Brazil is known for its beautiful beaches, rainforests and dramatic architecture, but artist Toninho Euzebio captures a side of his country that you won’t see while watching the Olympics.
Euzebio combines sketches and photography to create whimsical landscapes that are filled with giants, acrobats, rocket ships.
It’s a pretty low-tech operation. Euzebio carries a Moleskine notebook everywhere he goes so he can start drawing whenever inspiration strikes. He uses his phone’s camera to take the final picture.
Euzebio, an art director and illustrator, says his idea isn’t unique. It’s actually a fairly common advertising technique. But he received positive responses from his friends when he posted pictures on social media for fun last year.
In April, Euzebio did a series featuring Brasilia’s landmarks and historic buildings to honor his hometown’s 56th anniversary.
“In the case of buildings, the first thing I try to do is to study a little of its history and perhaps from there comes an idea, and for that the Internet is a great ally when I look for this information,” he said.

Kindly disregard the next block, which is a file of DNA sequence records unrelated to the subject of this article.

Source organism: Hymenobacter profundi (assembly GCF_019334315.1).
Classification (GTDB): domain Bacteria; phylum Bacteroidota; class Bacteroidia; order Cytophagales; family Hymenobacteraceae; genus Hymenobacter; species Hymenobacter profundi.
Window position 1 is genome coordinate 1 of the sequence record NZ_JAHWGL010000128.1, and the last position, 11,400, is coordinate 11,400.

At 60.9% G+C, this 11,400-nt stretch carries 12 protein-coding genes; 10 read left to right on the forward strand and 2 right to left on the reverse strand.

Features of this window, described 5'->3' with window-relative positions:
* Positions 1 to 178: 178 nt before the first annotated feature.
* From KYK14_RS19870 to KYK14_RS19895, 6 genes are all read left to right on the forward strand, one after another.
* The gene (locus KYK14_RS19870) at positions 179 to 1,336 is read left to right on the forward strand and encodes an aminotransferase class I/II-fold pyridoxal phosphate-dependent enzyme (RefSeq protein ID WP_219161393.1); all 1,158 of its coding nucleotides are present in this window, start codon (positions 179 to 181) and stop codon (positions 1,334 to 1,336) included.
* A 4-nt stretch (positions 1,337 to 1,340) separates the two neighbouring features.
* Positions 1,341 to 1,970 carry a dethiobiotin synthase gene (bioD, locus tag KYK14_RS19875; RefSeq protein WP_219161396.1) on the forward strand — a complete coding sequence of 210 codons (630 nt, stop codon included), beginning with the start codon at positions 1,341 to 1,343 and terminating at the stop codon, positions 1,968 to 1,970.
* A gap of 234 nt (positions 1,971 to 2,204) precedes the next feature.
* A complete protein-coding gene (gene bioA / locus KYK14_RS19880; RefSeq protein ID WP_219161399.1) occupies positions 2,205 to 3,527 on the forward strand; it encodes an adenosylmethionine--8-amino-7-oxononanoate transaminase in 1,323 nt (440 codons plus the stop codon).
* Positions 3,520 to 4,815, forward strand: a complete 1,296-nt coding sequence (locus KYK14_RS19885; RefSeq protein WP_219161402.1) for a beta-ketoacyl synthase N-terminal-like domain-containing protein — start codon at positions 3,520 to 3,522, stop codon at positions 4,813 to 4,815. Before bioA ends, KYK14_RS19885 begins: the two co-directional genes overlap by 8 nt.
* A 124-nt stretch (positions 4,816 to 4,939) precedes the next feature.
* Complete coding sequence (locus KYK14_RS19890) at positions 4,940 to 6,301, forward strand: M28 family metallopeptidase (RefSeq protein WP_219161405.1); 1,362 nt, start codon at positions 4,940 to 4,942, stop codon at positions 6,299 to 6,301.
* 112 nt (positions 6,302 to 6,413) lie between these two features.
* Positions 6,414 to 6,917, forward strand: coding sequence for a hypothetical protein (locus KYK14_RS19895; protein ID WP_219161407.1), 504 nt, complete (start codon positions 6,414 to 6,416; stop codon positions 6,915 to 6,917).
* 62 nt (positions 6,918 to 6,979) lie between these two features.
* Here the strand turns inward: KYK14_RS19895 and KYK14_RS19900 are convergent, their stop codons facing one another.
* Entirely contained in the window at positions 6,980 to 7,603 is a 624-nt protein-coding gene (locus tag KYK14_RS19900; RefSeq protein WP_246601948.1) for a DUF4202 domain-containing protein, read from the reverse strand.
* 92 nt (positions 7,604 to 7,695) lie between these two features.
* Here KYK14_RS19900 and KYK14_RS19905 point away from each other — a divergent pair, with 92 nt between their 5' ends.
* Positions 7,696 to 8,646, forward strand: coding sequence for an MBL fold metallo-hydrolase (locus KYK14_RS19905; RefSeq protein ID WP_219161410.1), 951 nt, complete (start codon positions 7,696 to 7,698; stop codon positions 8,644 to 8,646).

A lot of his inspiration comes from famed Brazilian architect Oscar Niemeyer, whose iconic buildings dot the country’s capital. Older buildings are more of a challenge, he says, because it takes longer to draw all of the architectural details.
“I usually try to finish the drawing in 15 to 25 minutes at most, as not to risk seeing any variation in light or changes in what I portray,” he says. He has to work even faster with animals, he adds, because there’s a good chance they’ll change poses or just wander off.
Since he started the project, Euzebio spends a lot more time walking around and looking for ideas. He finds that mornings, when he’s on his way to work after taking his daughters to school, are best — and sometimes his girls even give him suggestions.
“I try to work with whatever is there,” he said. “(It) can be a statue, a trash can, a tree — well, anything.”
Euzebio’s project started as a hobby but it has worked its way into his regular job. A picture of a man playing a crosswalk like a piano was used in a campaign to remind the city’s drivers to watch out for pedestrians crossing the street. His artwork has also been featured in small exhibitions and a pop-up shop.
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